Fujifilm has disclosed a ransomware attack against its Tokyo-based headquarters, which impacted some of its IT networks. This led the company to shut down the affected systems and conduct an investigation to learn the breadth of the attack.
While it’s unknown which threat actor was behind this, a security researcher said that Fujifilm’s corporate network was recently infected by Qbot trojan, working with the REvil group.
Fujifilm Ransomware Attack
Fujifilm, the company started that started by making optical films and cameras, has now grown into a huge conglomerate. It’s now in the business of digital cameras, Pharmaceuticals, storage devices, photocopiers, and printer manufacturing. With over $20 billion in revenue in 2020 and more than 37,000 employees worldwide, Fujifilm (or just Fuji) is a lucrative target for cybercriminals.
Today, Fujifilm has disclosed a cyberattack against its Tokyo-based headquarters that disrupted some of its services. Considering it as a ransomware attack, Fujifilm said it has partially shut down some of its IT systems to contain the spread. Further, it’s now investigating the “possible unauthorized access to its server from outside of the company.”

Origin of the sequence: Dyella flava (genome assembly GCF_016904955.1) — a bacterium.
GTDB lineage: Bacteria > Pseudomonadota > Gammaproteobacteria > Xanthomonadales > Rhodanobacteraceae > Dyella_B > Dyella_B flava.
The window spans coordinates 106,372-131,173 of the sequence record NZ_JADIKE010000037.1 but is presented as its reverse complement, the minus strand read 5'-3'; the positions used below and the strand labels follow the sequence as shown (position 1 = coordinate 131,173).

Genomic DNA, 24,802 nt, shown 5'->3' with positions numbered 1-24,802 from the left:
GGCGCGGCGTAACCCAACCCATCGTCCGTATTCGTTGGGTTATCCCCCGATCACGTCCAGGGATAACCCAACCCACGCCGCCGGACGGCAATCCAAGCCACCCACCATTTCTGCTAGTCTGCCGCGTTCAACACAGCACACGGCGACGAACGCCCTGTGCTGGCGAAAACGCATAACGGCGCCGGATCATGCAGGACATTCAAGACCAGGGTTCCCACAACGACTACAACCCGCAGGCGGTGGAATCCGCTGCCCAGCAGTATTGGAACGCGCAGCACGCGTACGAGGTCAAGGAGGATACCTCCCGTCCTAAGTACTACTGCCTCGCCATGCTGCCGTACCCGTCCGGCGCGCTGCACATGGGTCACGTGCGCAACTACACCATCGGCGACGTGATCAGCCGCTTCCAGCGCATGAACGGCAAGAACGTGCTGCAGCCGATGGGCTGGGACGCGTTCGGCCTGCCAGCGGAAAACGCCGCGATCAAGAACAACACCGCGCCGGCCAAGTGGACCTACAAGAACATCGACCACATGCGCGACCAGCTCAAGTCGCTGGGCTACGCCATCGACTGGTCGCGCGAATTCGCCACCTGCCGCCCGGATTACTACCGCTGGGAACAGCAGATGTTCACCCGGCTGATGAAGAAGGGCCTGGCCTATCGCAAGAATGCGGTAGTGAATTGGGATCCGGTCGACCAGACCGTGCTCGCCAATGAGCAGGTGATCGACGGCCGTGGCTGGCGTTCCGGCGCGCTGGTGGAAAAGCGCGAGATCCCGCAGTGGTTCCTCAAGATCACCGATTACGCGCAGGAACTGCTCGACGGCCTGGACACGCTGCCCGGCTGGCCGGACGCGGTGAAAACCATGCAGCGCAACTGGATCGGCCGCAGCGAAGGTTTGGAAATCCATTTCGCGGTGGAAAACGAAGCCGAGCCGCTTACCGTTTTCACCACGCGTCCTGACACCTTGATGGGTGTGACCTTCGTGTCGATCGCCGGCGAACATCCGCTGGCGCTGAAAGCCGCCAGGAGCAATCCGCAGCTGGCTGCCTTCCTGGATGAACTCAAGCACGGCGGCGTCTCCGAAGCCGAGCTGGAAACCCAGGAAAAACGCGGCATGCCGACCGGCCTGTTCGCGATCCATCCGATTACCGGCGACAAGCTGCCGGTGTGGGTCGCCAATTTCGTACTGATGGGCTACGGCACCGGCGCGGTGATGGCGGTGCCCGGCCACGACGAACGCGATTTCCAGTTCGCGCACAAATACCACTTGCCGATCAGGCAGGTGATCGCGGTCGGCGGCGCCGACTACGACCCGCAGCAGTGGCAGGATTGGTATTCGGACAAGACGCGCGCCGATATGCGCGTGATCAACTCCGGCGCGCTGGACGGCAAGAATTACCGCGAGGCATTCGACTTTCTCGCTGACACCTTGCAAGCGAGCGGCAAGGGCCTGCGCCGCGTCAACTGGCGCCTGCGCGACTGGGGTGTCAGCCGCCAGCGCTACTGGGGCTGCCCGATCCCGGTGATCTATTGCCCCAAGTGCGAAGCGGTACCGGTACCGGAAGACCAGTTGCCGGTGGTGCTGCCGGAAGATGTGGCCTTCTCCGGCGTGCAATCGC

The attack became aware on the late evening of June 1, 2021, that triggered the company to deploy measures that have now affected its operations with various global entities. In its statement, Fujifilm said, “We are currently working to determine the extent and the scale of the issue. We sincerely apologize to our customers and business partners for the inconvenience this has caused.”
While the actual threat actor behind this incident is yet to be known, a security researcher named Vitali Kremez has told BleepingComputer last month that Fujifilm’s network was infected with Qbot trojan. As per Kremez, “A network infection attributed to QBot automatically results in risks associated with future ransomware attacks.”
While Qbot initially worked with Egregor and ProLock, it’s now tied up with the REvil ransomware group since the former two partners have shut down their operations.